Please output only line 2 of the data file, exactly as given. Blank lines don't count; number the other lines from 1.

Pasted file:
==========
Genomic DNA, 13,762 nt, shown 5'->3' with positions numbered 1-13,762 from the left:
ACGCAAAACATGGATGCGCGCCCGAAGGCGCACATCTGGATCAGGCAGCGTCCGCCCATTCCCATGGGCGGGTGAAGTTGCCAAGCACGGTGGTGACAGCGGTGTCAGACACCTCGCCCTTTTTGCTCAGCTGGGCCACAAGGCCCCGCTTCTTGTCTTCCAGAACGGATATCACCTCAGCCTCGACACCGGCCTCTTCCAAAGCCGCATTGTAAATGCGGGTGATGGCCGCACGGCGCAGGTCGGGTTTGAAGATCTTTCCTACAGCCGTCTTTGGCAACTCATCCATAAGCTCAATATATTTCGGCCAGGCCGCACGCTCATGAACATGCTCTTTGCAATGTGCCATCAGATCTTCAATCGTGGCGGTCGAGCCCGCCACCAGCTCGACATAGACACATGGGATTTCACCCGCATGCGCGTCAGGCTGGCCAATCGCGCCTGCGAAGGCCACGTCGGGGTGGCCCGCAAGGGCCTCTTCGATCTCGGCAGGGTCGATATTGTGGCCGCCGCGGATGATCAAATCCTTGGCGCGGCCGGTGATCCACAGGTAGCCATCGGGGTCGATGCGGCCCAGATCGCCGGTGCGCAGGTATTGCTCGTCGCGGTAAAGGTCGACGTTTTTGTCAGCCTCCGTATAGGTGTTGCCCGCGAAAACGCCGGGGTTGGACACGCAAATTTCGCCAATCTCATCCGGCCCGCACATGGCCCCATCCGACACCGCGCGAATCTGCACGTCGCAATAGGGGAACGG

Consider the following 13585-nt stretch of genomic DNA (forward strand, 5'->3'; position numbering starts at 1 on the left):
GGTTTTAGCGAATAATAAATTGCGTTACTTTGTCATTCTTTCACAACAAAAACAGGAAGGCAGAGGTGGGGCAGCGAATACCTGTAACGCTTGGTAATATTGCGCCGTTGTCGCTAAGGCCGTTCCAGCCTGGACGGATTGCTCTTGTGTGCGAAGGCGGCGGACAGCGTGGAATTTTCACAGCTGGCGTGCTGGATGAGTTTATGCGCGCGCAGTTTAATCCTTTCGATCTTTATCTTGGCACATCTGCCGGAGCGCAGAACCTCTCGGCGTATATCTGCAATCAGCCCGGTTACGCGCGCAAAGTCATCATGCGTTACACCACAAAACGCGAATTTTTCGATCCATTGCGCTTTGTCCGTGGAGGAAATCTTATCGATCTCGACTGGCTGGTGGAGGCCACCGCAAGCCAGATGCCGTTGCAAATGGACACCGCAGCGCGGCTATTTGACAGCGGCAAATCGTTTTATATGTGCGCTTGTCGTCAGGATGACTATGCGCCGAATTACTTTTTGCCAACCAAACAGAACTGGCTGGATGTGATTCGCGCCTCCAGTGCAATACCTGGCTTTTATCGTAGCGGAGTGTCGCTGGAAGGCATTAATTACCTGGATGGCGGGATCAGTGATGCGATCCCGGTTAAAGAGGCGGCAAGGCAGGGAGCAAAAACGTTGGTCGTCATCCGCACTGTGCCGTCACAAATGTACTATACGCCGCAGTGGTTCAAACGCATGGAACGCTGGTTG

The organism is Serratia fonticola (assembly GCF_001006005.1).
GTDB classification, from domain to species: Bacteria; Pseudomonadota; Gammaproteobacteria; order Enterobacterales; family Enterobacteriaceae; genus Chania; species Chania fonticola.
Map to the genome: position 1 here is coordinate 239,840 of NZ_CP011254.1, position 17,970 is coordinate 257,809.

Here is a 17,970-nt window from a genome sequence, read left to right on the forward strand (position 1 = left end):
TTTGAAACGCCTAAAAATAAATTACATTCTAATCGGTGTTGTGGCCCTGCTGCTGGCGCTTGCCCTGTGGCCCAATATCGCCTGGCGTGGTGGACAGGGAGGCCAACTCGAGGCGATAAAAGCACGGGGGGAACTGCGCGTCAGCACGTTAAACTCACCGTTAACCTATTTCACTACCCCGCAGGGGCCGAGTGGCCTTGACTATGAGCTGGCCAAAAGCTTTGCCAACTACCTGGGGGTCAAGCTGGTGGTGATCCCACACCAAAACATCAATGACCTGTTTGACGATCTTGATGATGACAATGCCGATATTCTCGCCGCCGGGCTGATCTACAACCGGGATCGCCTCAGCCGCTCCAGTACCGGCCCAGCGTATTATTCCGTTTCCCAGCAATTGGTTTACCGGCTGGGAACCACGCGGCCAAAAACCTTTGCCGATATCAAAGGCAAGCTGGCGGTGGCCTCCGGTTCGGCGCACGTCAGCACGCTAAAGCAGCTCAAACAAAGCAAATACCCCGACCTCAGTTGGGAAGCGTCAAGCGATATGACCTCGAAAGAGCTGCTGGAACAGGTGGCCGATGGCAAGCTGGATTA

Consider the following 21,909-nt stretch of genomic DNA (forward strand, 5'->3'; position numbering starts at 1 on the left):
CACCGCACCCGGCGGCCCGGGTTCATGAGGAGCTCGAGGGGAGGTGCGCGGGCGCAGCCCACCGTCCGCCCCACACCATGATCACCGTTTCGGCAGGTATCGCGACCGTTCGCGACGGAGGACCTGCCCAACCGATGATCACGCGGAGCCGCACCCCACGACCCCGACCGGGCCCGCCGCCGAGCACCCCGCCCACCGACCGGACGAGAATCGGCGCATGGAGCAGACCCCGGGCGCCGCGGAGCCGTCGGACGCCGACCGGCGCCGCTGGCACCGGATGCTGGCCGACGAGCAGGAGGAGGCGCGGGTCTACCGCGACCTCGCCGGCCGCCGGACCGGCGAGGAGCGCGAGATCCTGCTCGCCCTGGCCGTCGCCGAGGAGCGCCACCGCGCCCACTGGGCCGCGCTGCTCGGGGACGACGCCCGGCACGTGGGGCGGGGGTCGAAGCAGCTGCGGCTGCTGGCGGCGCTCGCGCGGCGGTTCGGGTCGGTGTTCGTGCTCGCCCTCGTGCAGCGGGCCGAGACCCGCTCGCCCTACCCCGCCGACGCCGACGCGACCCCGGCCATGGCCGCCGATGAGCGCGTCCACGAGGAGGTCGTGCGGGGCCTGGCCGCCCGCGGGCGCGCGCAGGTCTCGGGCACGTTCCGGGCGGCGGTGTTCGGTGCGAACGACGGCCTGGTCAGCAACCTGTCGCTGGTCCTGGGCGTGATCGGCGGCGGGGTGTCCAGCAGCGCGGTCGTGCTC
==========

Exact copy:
ACGCAAAACATGGATGCGCGCCCGAAGGCGCACATCTGGATCAGGCAGCGTCCGCCCATTCCCATGGGCGGGTGAAGTTGCCAAGCACGGTGGTGACAGCGGTGTCAGACACCTCGCCCTTTTTGCTCAGCTGGGCCACAAGGCCCCGCTTCTTGTCTTCCAGAACGGATATCACCTCAGCCTCGACACCGGCCTCTTCCAAAGCCGCATTGTAAATGCGGGTGATGGCCGCACGGCGCAGGTCGGGTTTGAAGATCTTTCCTACAGCCGTCTTTGGCAACTCATCCATAAGCTCAATATATTTCGGCCAGGCCGCACGCTCATGAACATGCTCTTTGCAATGTGCCATCAGATCTTCAATCGTGGCGGTCGAGCCCGCCACCAGCTCGACATAGACACATGGGATTTCACCCGCATGCGCGTCAGGCTGGCCAATCGCGCCTGCGAAGGCCACGTCGGGGTGGCCCGCAAGGGCCTCTTCGATCTCGGCAGGGTCGATATTGTGGCCGCCGCGGATGATCAAATCCTTGGCGCGGCCGGTGATCCACAGGTAGCCATCGGGGTCGATGCGGCCCAGATCGCCGGTGCGCAGGTATTGCTCGTCGCGGTAAAGGTCGACGTTTTTGTCAGCCTCCGTATAGGTGTTGCCCGCGAAAACGCCGGGGTTGGACACGCAAATTTCGCCAATCTCATCCGGCCCGCACATGGCCCCATCCGACACCGCGCGAATCTGCACGTCGCAATAGGGGAACGG